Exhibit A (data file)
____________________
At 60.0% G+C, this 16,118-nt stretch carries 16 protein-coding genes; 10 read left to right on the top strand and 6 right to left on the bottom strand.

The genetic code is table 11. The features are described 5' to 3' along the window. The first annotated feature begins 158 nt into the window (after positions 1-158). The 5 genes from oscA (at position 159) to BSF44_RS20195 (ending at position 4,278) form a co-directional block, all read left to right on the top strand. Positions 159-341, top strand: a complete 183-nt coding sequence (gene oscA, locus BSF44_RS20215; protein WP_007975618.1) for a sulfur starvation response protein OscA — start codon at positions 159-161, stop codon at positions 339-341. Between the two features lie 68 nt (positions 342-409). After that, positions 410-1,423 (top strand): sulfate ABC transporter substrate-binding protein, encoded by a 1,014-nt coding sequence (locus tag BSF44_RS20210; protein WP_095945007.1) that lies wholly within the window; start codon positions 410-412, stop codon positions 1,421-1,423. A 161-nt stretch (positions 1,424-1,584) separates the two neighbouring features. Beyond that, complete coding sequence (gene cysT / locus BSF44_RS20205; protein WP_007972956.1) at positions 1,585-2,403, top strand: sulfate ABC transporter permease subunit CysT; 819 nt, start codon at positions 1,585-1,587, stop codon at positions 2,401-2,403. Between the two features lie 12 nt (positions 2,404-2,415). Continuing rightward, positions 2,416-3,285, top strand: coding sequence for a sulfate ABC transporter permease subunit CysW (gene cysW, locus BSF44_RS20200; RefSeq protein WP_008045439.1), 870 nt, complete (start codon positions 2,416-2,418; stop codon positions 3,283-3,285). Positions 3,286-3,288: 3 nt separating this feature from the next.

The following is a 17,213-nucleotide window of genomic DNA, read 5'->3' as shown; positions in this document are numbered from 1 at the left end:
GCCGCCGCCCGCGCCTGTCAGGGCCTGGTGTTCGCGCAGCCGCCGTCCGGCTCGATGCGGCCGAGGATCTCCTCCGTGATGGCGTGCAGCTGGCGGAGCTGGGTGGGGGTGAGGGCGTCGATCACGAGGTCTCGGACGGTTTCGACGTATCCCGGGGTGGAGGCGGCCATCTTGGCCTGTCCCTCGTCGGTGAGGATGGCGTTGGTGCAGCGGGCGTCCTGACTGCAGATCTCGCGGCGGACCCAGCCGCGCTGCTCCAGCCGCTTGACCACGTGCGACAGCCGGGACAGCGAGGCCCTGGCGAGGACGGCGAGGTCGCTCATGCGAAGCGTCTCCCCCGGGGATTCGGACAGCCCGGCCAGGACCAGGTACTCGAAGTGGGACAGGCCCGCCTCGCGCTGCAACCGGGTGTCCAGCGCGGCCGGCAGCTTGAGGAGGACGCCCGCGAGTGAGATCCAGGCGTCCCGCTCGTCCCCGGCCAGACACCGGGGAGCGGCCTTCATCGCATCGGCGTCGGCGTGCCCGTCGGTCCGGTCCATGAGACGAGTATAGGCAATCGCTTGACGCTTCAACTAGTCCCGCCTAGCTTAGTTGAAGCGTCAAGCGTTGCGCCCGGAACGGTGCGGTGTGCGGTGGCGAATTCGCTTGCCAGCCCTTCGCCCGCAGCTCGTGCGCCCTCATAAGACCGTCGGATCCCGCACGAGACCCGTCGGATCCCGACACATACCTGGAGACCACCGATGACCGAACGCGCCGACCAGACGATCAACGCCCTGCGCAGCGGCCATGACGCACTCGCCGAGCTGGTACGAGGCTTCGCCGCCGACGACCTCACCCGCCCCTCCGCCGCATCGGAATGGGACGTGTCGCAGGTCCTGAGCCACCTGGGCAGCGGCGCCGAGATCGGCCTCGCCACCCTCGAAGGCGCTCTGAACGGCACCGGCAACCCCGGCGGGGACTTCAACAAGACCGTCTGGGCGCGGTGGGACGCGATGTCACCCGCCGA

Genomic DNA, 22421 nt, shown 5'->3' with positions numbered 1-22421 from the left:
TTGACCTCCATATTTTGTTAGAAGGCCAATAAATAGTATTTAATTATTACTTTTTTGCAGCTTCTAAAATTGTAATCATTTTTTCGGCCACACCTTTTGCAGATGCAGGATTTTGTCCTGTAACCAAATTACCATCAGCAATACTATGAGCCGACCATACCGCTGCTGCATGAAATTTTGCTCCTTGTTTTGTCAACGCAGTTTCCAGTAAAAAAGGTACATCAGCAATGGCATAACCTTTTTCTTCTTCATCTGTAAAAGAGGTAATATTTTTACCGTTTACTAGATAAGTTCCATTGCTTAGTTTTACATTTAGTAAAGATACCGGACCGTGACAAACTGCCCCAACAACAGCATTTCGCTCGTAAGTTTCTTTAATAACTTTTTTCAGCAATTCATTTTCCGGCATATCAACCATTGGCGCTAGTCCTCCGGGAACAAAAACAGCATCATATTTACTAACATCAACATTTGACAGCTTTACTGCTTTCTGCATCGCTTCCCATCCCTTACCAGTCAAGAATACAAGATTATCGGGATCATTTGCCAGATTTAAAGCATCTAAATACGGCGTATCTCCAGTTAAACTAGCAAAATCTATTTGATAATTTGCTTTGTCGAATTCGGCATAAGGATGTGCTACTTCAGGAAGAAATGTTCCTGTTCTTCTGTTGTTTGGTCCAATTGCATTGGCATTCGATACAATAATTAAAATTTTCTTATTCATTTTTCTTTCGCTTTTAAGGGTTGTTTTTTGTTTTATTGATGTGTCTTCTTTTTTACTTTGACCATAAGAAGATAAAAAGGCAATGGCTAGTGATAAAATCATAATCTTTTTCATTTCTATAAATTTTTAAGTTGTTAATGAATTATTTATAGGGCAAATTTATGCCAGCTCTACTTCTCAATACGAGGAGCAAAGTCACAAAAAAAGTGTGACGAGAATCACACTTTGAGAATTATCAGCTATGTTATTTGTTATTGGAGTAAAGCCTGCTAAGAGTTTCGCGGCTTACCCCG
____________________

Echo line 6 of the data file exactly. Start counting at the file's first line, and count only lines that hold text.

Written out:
TTGACCTCCATATTTTGTTAGAAGGCCAATAAATAGTATTTAATTATTACTTTTTTGCAGCTTCTAAAATTGTAATCATTTTTTCGGCCACACCTTTTGCAGATGCAGGATTTTGTCCTGTAACCAAATTACCATCAGCAATACTATGAGCCGACCATACCGCTGCTGCATGAAATTTTGCTCCTTGTTTTGTCAACGCAGTTTCCAGTAAAAAAGGTACATCAGCAATGGCATAACCTTTTTCTTCTTCATCTGTAAAAGAGGTAATATTTTTACCGTTTACTAGATAAGTTCCATTGCTTAGTTTTACATTTAGTAAAGATACCGGACCGTGACAAACTGCCCCAACAACAGCATTTCGCTCGTAAGTTTCTTTAATAACTTTTTTCAGCAATTCATTTTCCGGCATATCAACCATTGGCGCTAGTCCTCCGGGAACAAAAACAGCATCATATTTACTAACATCAACATTTGACAGCTTTACTGCTTTCTGCATCGCTTCCCATCCCTTACCAGTCAAGAATACAAGATTATCGGGATCATTTGCCAGATTTAAAGCATCTAAATACGGCGTATCTCCAGTTAAACTAGCAAAATCTATTTGATAATTTGCTTTGTCGAATTCGGCATAAGGATGTGCTACTTCAGGAAGAAATGTTCCTGTTCTTCTGTTGTTTGGTCCAATTGCATTGGCATTCGATACAATAATTAAAATTTTCTTATTCATTTTTCTTTCGCTTTTAAGGGTTGTTTTTTGTTTTATTGATGTGTCTTCTTTTTTACTTTGACCATAAGAAGATAAAAAGGCAATGGCTAGTGATAAAATCATAATCTTTTTCATTTCTATAAATTTTTAAGTTGTTAATGAATTATTTATAGGGCAAATTTATGCCAGCTCTACTTCTCAATACGAGGAGCAAAGTCACAAAAAAAGTGTGACGAGAATCACACTTTGAGAATTATCAGCTATGTTATTTGTTATTGGAGTAAAGCCTGCTAAGAGTTTCGCGGCTTACCCCG